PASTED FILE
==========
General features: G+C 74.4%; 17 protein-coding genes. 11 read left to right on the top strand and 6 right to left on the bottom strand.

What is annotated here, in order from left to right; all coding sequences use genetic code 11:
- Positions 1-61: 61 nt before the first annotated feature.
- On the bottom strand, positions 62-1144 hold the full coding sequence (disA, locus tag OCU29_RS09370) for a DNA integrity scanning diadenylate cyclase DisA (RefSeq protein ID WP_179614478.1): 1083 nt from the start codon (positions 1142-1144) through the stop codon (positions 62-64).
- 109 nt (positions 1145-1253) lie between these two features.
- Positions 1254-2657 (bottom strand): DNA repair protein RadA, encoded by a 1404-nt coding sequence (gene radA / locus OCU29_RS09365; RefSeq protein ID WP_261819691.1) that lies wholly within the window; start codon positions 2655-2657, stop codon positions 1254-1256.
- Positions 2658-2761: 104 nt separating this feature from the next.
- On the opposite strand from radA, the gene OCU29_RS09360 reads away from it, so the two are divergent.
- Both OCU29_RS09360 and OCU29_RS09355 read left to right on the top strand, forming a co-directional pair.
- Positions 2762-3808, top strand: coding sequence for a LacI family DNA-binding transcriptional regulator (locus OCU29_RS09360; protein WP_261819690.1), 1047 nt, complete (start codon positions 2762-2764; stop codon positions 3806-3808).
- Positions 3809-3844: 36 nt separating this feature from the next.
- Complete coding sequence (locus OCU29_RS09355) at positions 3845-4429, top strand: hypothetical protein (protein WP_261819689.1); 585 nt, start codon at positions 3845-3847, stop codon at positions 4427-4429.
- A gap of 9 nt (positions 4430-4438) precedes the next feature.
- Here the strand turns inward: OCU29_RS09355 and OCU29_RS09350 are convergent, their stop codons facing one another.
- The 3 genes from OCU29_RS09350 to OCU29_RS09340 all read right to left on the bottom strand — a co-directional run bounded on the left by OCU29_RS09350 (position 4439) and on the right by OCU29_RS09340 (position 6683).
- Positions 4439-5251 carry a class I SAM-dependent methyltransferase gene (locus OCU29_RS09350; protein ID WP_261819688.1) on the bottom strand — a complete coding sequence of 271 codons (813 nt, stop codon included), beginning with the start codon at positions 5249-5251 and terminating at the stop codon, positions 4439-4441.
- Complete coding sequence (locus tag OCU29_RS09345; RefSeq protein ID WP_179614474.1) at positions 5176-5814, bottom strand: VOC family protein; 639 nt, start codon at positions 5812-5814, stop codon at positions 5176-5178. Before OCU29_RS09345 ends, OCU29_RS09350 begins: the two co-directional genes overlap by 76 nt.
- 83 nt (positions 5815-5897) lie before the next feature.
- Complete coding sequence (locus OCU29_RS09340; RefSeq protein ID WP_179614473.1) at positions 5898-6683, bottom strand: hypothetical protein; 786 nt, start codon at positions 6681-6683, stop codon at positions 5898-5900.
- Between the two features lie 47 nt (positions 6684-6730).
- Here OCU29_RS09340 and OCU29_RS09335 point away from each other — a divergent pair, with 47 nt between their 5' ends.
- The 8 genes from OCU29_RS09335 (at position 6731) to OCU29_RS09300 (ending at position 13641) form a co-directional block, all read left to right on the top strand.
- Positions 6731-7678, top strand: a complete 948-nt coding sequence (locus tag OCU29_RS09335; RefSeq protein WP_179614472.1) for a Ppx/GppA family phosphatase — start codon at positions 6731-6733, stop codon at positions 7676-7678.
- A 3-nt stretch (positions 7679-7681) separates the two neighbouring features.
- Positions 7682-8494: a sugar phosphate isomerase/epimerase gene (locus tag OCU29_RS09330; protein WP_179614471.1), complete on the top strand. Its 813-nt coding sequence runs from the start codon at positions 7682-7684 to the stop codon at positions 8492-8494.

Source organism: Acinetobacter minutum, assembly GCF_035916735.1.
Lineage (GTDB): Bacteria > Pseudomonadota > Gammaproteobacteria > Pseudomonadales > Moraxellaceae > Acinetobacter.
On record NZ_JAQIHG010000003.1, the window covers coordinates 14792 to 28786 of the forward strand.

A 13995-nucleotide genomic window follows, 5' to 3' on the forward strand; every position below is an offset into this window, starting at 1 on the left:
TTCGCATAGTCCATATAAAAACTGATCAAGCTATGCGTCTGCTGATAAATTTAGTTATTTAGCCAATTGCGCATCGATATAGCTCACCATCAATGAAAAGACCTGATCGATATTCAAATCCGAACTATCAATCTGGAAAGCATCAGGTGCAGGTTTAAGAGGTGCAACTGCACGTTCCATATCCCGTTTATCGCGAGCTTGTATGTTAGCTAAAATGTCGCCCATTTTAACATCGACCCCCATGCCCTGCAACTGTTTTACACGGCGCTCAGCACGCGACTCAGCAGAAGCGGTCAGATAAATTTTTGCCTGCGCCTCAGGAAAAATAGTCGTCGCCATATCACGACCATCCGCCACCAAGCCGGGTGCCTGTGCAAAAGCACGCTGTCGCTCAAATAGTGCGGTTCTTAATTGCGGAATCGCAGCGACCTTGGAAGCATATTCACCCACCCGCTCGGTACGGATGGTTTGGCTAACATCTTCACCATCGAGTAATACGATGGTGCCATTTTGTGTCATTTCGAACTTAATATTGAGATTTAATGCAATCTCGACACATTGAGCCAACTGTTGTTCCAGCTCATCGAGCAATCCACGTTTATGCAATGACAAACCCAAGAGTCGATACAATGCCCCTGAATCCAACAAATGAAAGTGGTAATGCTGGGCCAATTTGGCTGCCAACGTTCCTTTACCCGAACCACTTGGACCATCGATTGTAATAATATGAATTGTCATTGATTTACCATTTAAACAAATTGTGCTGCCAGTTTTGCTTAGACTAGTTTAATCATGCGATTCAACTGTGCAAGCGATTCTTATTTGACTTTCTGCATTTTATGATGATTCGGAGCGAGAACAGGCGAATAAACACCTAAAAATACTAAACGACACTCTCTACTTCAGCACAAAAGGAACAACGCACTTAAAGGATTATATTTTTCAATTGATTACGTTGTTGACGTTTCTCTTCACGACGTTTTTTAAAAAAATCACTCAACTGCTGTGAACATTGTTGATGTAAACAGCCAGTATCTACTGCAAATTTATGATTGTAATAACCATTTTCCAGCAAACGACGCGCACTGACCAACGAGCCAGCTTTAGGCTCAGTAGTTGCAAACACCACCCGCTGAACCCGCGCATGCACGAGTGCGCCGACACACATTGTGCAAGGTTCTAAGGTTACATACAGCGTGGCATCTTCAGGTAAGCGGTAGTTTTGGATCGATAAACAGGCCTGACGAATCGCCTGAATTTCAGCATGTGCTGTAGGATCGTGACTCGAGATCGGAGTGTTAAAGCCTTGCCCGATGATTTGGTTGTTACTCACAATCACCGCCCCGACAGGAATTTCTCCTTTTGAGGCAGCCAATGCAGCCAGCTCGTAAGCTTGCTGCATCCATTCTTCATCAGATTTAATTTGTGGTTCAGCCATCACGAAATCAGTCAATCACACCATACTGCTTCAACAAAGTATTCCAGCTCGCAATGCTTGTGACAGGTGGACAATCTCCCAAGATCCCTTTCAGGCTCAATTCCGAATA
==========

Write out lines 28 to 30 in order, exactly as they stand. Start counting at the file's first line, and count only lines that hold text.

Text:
On record NZ_JAQIHG010000003.1, the window covers coordinates 14792 to 28786 of the forward strand.

A 13995-nucleotide genomic window follows, 5' to 3' on the forward strand; every position below is an offset into this window, starting at 1 on the left:
TTCGCATAGTCCATATAAAAACTGATCAAGCTATGCGTCTGCTGATAAATTTAGTTATTTAGCCAATTGCGCATCGATATAGCTCACCATCAATGAAAAGACCTGATCGATATTCAAATCCGAACTATCAATCTGGAAAGCATCAGGTGCAGGTTTAAGAGGTGCAACTGCACGTTCCATATCCCGTTTATCGCGAGCTTGTATGTTAGCTAAAATGTCGCCCATTTTAACATCGACCCCCATGCCCTGCAACTGTTTTACACGGCGCTCAGCACGCGACTCAGCAGAAGCGGTCAGATAAATTTTTGCCTGCGCCTCAGGAAAAATAGTCGTCGCCATATCACGACCATCCGCCACCAAGCCGGGTGCCTGTGCAAAAGCACGCTGTCGCTCAAATAGTGCGGTTCTTAATTGCGGAATCGCAGCGACCTTGGAAGCATATTCACCCACCCGCTCGGTACGGATGGTTTGGCTAACATCTTCACCATCGAGTAATACGATGGTGCCATTTTGTGTCATTTCGAACTTAATATTGAGATTTAATGCAATCTCGACACATTGAGCCAACTGTTGTTCCAGCTCATCGAGCAATCCACGTTTATGCAATGACAAACCCAAGAGTCGATACAATGCCCCTGAATCCAACAAATGAAAGTGGTAATGCTGGGCCAATTTGGCTGCCAACGTTCCTTTACCCGAACCACTTGGACCATCGATTGTAATAATATGAATTGTCATTGATTTACCATTTAAACAAATTGTGCTGCCAGTTTTGCTTAGACTAGTTTAATCATGCGATTCAACTGTGCAAGCGATTCTTATTTGACTTTCTGCATTTTATGATGATTCGGAGCGAGAACAGGCGAATAAACACCTAAAAATACTAAACGACACTCTCTACTTCAGCACAAAAGGAACAACGCACTTAAAGGATTATATTTTTCAATTGATTACGTTGTTGACGTTTCTCTTCACGACGTTTTTTAAAAAAATCACTCAACTGCTGTGAACATTGTTGATGTAAACAGCCAGTATCTACTGCAAATTTATGATTGTAATAACCATTTTCCAGCAAACGACGCGCACTGACCAACGAGCCAGCTTTAGGCTCAGTAGTTGCAAACACCACCCGCTGAACCCGCGCATGCACGAGTGCGCCGACACACATTGTGCAAGGTTCTAAGGTTACATACAGCGTGGCATCTTCAGGTAAGCGGTAGTTTTGGATCGATAAACAGGCCTGACGAATCGCCTGAATTTCAGCATGTGCTGTAGGATCGTGACTCGAGATCGGAGTGTTAAAGCCTTGCCCGATGATTTGGTTGTTACTCACAATCACCGCCCCGACAGGAATTTCTCCTTTTGAGGCAGCCAATGCAGCCAGCTCGTAAGCTTGCTGCATCCATTCTTCATCAGATTTAATTTGTGGTTCAGCCATCACGAAATCAGTCAATCACACCATACTGCTTCAACAAAGTATTCCAGCTCGCAATGCTTGTGACAGGTGGACAATCTCCCAAGATCCCTTTCAGGCTCAATTCCGAATA